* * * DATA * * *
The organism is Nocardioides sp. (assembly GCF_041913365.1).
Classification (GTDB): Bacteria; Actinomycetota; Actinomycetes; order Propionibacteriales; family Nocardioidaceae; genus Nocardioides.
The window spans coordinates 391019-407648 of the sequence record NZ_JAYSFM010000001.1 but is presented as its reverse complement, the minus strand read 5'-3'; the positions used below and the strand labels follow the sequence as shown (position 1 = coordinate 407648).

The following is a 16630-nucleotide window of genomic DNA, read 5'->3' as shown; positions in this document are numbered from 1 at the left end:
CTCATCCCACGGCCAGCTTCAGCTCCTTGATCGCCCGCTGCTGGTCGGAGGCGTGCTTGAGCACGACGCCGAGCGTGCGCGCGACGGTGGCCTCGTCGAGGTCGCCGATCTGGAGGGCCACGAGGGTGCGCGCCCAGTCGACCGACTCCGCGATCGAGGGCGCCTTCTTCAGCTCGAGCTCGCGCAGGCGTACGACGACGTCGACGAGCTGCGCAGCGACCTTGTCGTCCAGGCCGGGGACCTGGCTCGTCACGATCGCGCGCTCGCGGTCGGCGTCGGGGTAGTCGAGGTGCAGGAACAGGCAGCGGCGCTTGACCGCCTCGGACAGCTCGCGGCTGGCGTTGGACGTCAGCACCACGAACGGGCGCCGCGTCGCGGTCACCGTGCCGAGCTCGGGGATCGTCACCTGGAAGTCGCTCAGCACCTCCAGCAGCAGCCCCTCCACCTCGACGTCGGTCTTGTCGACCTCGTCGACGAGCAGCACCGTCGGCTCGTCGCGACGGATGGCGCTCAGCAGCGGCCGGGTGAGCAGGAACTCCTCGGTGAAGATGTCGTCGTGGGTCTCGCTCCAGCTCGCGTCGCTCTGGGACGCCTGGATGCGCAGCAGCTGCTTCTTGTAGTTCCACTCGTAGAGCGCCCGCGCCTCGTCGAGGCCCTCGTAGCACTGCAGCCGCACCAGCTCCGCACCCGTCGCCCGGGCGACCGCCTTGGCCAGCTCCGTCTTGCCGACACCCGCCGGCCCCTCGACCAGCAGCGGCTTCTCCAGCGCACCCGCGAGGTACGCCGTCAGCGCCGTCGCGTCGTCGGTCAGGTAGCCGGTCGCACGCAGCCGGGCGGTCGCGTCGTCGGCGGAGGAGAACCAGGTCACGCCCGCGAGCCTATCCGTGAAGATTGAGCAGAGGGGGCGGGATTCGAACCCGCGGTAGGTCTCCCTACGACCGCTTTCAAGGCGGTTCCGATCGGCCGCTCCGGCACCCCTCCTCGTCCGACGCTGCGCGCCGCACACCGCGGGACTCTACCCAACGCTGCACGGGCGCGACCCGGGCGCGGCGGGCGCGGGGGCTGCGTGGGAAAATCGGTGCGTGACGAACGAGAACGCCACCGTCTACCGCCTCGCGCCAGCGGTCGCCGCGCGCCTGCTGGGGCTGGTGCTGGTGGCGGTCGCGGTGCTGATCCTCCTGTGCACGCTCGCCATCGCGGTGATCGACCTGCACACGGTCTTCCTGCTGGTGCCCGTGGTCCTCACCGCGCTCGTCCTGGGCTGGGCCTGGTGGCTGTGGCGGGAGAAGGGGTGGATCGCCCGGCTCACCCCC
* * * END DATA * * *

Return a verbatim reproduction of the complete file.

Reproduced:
The organism is Nocardioides sp. (assembly GCF_041913365.1).
Classification (GTDB): Bacteria; Actinomycetota; Actinomycetes; order Propionibacteriales; family Nocardioidaceae; genus Nocardioides.
The window spans coordinates 391019-407648 of the sequence record NZ_JAYSFM010000001.1 but is presented as its reverse complement, the minus strand read 5'-3'; the positions used below and the strand labels follow the sequence as shown (position 1 = coordinate 407648).

The following is a 16630-nucleotide window of genomic DNA, read 5'->3' as shown; positions in this document are numbered from 1 at the left end:
CTCATCCCACGGCCAGCTTCAGCTCCTTGATCGCCCGCTGCTGGTCGGAGGCGTGCTTGAGCACGACGCCGAGCGTGCGCGCGACGGTGGCCTCGTCGAGGTCGCCGATCTGGAGGGCCACGAGGGTGCGCGCCCAGTCGACCGACTCCGCGATCGAGGGCGCCTTCTTCAGCTCGAGCTCGCGCAGGCGTACGACGACGTCGACGAGCTGCGCAGCGACCTTGTCGTCCAGGCCGGGGACCTGGCTCGTCACGATCGCGCGCTCGCGGTCGGCGTCGGGGTAGTCGAGGTGCAGGAACAGGCAGCGGCGCTTGACCGCCTCGGACAGCTCGCGGCTGGCGTTGGACGTCAGCACCACGAACGGGCGCCGCGTCGCGGTCACCGTGCCGAGCTCGGGGATCGTCACCTGGAAGTCGCTCAGCACCTCCAGCAGCAGCCCCTCCACCTCGACGTCGGTCTTGTCGACCTCGTCGACGAGCAGCACCGTCGGCTCGTCGCGACGGATGGCGCTCAGCAGCGGCCGGGTGAGCAGGAACTCCTCGGTGAAGATGTCGTCGTGGGTCTCGCTCCAGCTCGCGTCGCTCTGGGACGCCTGGATGCGCAGCAGCTGCTTCTTGTAGTTCCACTCGTAGAGCGCCCGCGCCTCGTCGAGGCCCTCGTAGCACTGCAGCCGCACCAGCTCCGCACCCGTCGCCCGGGCGACCGCCTTGGCCAGCTCCGTCTTGCCGACACCCGCCGGCCCCTCGACCAGCAGCGGCTTCTCCAGCGCACCCGCGAGGTACGCCGTCAGCGCCGTCGCGTCGTCGGTCAGGTAGCCGGTCGCACGCAGCCGGGCGGTCGCGTCGTCGGCGGAGGAGAACCAGGTCACGCCCGCGAGCCTATCCGTGAAGATTGAGCAGAGGGGGCGGGATTCGAACCCGCGGTAGGTCTCCCTACGACCGCTTTCAAGGCGGTTCCGATCGGCCGCTCCGGCACCCCTCCTCGTCCGACGCTGCGCGCCGCACACCGCGGGACTCTACCCAACGCTGCACGGGCGCGACCCGGGCGCGGCGGGCGCGGGGGCTGCGTGGGAAAATCGGTGCGTGACGAACGAGAACGCCACCGTCTACCGCCTCGCGCCAGCGGTCGCCGCGCGCCTGCTGGGGCTGGTGCTGGTGGCGGTCGCGGTGCTGATCCTCCTGTGCACGCTCGCCATCGCGGTGATCGACCTGCACACGGTCTTCCTGCTGGTGCCCGTGGTCCTCACCGCGCTCGTCCTGGGCTGGGCCTGGTGGCTGTGGCGGGAGAAGGGGTGGATCGCCCGGCTCACCCCC